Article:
A wise person once told me that there are two ways to help someone who is down and out: give them something or teach them something. These days, a lot of people are hurting, and they can’t always wait for things to improve in the fullness of time. In those cases, I’m all for giving them the means to get back on their feet.
For example, each year I give a small holiday donation to the Season for Caring project sponsored by the Austin American-Statesman. This year, I donated to the man sponsored by Family Eldercare, a non-profit that helps the elderly. The man worked hard as a laborer all his life and is now both disabled and destitute. He needs a lot of things. I was really happy when I saw the donations had added up to enough to buy him what he needs most—a motorized wheelchair so he can get around again.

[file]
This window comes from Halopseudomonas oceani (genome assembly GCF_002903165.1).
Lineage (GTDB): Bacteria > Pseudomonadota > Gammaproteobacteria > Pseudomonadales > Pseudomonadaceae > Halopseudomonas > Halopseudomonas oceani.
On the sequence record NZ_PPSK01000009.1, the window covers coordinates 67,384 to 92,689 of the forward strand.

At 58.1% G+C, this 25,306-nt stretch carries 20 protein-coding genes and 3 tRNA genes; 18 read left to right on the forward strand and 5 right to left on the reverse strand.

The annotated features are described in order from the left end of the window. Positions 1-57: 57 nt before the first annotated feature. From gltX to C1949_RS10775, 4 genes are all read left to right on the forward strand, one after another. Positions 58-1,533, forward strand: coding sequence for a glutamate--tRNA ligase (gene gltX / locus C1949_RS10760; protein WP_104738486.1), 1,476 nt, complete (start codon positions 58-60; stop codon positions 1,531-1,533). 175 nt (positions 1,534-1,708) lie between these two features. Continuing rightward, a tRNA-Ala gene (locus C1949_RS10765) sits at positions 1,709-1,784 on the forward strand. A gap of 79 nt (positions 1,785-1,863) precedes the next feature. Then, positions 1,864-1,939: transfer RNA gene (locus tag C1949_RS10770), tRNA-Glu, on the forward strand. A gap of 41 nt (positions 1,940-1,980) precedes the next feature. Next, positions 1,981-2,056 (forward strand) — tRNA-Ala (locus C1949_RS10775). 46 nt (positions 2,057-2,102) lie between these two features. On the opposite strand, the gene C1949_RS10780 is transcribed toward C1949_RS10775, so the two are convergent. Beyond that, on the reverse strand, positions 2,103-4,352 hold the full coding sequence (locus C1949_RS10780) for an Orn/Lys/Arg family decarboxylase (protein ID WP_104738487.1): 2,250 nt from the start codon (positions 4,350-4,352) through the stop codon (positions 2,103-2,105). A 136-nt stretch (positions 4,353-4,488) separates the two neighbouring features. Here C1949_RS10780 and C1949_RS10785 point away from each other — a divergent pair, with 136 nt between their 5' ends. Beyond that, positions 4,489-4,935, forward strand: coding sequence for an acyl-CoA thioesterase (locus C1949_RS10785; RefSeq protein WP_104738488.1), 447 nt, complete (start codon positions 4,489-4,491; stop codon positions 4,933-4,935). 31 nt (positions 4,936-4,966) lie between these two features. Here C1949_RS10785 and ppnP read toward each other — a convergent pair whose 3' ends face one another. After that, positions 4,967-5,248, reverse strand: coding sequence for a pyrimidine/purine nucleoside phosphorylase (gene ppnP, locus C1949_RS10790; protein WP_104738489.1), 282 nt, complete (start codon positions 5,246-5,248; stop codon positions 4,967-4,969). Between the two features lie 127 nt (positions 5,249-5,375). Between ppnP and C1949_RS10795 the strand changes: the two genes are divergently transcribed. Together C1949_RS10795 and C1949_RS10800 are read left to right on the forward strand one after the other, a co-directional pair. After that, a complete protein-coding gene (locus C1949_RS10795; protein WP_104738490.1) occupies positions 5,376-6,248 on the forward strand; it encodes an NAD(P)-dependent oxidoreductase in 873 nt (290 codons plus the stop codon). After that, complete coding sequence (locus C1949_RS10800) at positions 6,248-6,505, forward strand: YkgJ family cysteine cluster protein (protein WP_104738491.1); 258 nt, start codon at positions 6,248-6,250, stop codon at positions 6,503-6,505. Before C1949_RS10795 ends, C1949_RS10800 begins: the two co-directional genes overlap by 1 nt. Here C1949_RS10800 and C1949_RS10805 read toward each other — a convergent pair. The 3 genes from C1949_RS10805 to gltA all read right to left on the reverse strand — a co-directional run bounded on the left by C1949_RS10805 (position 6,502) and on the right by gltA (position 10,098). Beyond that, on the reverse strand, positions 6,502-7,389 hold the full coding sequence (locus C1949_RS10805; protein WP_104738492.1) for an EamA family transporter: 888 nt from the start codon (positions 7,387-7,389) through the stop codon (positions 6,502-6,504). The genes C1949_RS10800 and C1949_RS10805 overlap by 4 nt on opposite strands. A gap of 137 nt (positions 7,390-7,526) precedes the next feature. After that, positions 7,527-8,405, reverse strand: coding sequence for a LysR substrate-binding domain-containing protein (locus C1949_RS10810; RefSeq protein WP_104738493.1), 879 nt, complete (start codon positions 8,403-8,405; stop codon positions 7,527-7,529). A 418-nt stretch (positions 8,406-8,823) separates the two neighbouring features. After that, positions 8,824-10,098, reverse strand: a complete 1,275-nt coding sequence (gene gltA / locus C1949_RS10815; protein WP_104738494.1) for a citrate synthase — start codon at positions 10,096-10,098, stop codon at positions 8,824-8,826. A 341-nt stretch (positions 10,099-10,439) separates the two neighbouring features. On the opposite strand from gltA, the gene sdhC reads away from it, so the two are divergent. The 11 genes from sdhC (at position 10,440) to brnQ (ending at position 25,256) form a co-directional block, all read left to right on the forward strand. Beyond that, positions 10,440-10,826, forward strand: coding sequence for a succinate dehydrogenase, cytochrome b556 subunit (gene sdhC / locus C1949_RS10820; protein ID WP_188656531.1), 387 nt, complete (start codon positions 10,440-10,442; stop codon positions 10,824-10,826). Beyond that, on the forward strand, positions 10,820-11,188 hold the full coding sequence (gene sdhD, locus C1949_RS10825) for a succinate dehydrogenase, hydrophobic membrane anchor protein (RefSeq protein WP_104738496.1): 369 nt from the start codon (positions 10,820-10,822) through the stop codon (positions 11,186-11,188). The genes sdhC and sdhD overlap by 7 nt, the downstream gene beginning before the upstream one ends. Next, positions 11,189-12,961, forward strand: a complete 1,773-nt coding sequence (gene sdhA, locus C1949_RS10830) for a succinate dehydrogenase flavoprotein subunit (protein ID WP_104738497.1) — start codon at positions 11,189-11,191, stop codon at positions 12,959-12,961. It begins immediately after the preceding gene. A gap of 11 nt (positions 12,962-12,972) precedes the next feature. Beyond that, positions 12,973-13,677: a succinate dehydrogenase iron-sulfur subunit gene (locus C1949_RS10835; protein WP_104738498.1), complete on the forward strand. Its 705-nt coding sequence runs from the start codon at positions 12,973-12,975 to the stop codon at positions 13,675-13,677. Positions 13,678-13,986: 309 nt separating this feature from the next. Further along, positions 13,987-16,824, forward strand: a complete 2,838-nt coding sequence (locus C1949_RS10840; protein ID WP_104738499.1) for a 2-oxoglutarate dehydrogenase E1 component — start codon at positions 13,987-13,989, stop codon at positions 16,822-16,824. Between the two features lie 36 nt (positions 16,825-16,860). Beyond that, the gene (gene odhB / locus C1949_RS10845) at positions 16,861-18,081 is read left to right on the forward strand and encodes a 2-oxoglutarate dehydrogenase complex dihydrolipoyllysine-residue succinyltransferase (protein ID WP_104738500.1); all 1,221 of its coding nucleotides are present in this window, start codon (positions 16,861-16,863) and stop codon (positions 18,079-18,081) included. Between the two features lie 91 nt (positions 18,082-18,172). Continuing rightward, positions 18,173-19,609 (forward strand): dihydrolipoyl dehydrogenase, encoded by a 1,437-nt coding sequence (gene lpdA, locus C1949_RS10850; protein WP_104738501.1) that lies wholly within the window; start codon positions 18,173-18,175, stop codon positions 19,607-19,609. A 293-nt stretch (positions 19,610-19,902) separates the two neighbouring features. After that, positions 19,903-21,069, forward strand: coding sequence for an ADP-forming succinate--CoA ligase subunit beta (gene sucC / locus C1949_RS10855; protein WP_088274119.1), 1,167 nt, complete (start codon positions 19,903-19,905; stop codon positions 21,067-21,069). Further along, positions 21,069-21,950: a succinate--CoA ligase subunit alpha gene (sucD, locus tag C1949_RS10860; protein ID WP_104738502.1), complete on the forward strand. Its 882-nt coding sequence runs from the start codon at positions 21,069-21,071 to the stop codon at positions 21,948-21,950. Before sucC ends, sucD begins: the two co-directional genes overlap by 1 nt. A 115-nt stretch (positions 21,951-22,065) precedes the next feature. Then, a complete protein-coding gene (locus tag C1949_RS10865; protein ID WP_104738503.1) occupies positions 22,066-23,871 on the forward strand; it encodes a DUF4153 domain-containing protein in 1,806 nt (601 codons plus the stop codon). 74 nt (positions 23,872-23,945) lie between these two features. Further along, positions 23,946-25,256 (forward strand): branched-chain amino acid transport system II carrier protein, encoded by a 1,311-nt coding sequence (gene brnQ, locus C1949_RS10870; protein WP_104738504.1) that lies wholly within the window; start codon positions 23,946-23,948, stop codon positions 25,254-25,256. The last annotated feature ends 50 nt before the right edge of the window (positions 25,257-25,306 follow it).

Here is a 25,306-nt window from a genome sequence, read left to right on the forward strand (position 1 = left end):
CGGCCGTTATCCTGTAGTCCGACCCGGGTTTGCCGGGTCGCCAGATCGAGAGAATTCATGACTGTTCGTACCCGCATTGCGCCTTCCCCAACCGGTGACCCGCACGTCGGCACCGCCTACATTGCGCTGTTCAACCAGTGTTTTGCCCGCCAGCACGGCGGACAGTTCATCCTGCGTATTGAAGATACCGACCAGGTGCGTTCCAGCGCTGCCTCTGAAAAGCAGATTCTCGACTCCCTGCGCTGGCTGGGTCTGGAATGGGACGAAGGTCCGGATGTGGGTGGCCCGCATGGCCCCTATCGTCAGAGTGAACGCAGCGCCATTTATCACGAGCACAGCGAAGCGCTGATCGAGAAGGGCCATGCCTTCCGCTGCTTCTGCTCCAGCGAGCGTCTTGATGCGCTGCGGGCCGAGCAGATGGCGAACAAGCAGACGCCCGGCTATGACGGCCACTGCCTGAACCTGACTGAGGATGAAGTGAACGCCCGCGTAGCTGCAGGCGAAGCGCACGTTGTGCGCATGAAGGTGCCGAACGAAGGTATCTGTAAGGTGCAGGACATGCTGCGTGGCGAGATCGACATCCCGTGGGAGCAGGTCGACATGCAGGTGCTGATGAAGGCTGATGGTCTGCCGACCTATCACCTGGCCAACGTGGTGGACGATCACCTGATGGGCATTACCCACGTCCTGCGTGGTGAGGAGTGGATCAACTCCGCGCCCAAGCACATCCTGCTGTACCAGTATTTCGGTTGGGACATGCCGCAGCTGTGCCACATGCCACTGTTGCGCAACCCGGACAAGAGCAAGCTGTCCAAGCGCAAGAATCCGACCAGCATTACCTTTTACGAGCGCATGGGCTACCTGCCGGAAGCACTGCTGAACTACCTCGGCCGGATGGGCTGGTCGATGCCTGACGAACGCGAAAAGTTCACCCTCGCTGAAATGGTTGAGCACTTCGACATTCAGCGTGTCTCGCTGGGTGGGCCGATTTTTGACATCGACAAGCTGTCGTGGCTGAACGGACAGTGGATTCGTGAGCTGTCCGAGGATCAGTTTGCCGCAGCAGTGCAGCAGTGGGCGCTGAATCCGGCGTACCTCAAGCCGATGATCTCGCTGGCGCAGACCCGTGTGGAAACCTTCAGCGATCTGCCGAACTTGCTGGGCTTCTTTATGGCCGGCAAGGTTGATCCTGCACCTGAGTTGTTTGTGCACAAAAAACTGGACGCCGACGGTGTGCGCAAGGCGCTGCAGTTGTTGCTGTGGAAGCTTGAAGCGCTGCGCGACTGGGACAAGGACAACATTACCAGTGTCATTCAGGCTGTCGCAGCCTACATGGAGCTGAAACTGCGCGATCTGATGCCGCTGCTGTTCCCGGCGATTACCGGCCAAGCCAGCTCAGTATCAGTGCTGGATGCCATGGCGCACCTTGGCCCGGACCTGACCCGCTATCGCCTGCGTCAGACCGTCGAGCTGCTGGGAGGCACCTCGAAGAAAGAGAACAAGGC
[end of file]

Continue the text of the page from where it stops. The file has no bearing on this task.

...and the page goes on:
In other cases, teaching someone is the best way to make a difference. For several years, I have given a small monthly donation to sponsor a young girl and her community in Mozambique. Recently I got an update. The donations had been used to buy much needed things, most notably bicycle ambulances to take people to the nearest clinic. But they were also used to run classes for the children and adults to combat the notion of child marriage and to teach the children that they have the right to self-determination.
It’s humbling to realize how, if we pool our own modest efforts, it can add up to something that could make this troubled old world a better place. In our daily lives, we don’t know what others are enduring on the inside. Just giving a smile or a kind word or being decent in traffic might lighten someone’s load more than you’ll ever know. And how many of us remember that colleague who took the time to teach us when we were younger—helping us start down a good career path and a better life than we would have had otherwise? We can all look for chances to be that person.